Just a few weeks after we learned about the salmonella outbreak linked to pre-cut melon, it turns out there's a separate outbreak affecting packaged veggies. According to a new report from the Centers for Disease Control and Prevention (CDC), there have been 212 cases of cyclosporiasis, which causes gastrointestinal symptoms, in four states connected to Del Monte Fresh Produce trays. Seven of the cases required hospitalization.
Specifically, people became sick after reportedly eating Del Monte Fresh Produce trays containing cauliflower, broccoli, carrots, and dill dip. However, Del Monte Fresh already voluntarily recalled those products—6 oz., 12 oz., and 28 oz., veggie trays sold in clear plastic containers—as of June 15. The recalled products were distributed to Kwik Trip, Kwik Star, Potash, Meehan’s, Demond’s, FoodMax Supermarket, Sentry, Country Market, and Peapod stores in Illinois, Indiana, Iowa, Michigan, Minnesota, and Wisconsin.
So far, cases of illnesses have been reported in Iowa, Michigan, Minnesota, and Wisconsin. However, according to a report from the Food and Drug Administration (FDA), the two cases in Michigan purchased their vegetable trays in Wisconsin.
Cyclopsoriasis is an intestinal illness caused by the single-celled parasite Cyclospora cayetanensis.
In the U.S., cyclosporiasis is most commonly connected to produce and has previously been detected in raspberries, cilantro, basil, mesclun lettuce, and snow peas, the FDA explains. The infection occurs in the small intestine and symptoms usually show up about seven days after the parasite is ingested. According to the CDC, those symptoms may include:
- Watery diarrhea
- Loss of appetite
- Weight loss
- Cramping and bloating
Less commonly, people might also experience vomiting or a low-grade fever.
The usual treatment is trimethoprim/sulfamethoxazole, an antibiotic combination. However, the CDC explains that there isn't currently an accepted alternative if this first-line treatment doesn't work or if a patient is allergic to the antibiotics. According to the Mayo Clinic, in those cases, your doctor may prescribe other antibiotics, such as ciprofloxacin or nitazoxanide.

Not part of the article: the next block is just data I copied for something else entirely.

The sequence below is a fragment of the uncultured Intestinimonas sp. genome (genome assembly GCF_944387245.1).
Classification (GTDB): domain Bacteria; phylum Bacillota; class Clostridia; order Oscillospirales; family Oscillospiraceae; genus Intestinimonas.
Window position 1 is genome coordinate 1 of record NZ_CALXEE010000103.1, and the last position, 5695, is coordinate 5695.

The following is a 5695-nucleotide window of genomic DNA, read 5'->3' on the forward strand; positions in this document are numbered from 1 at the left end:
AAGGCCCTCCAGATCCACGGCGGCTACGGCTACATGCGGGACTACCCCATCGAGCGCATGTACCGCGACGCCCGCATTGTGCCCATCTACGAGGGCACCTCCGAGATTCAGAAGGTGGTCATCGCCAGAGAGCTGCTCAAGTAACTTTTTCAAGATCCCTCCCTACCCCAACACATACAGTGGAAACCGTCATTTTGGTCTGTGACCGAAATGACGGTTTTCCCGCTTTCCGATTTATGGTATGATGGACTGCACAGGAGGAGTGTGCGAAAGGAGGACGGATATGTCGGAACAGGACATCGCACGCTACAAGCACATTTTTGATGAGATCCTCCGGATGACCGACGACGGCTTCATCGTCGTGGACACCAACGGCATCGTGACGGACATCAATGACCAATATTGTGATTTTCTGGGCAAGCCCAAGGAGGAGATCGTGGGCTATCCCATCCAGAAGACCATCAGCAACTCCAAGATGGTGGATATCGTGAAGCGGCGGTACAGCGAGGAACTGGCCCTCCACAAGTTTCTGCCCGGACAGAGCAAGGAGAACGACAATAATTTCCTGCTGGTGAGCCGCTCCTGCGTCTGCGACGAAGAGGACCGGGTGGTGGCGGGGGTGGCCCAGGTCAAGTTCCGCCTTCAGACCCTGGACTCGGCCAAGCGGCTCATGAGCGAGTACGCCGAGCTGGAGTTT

Without treatment, symptoms may continue for weeks or months, but the illness usually isn't life-threatening. For otherwise healthy adults, the biggest worry is dehydration, the Mayo Clinic says. So if your illness is mild, you may not need treatment beyond home remedies. But if you have other health issues, your illness is causing dehydration, or you're still experiencing symptoms for more than a few days, you'll need medical treatment.
The CDC and FDA recommend that consumers avoid the recalled veggie items.
The FDA says that cooking or heating up any potentially-contaminated produce is usually enough to kill any parasites. However, both the CDC and FDA say that you shouldn't try to salvage these vegetables, and you should instead throw them out if you have them.
Additionally, as SELF reported previously, it's important to follow basic food safety rules whenever you're cooking. That means washing your hands as well as any utensils, cutting boards, or other tools you might be using before you get started. It also means separating your raw fruits and vegetables from meat to avoid cross-contamination.
Of course, check in with your doctor if you've eaten any of the recalled products recently and think you may be developing symptoms of cyclosporiasis, especially if you've had diarrhea for more than three days, the FDA says.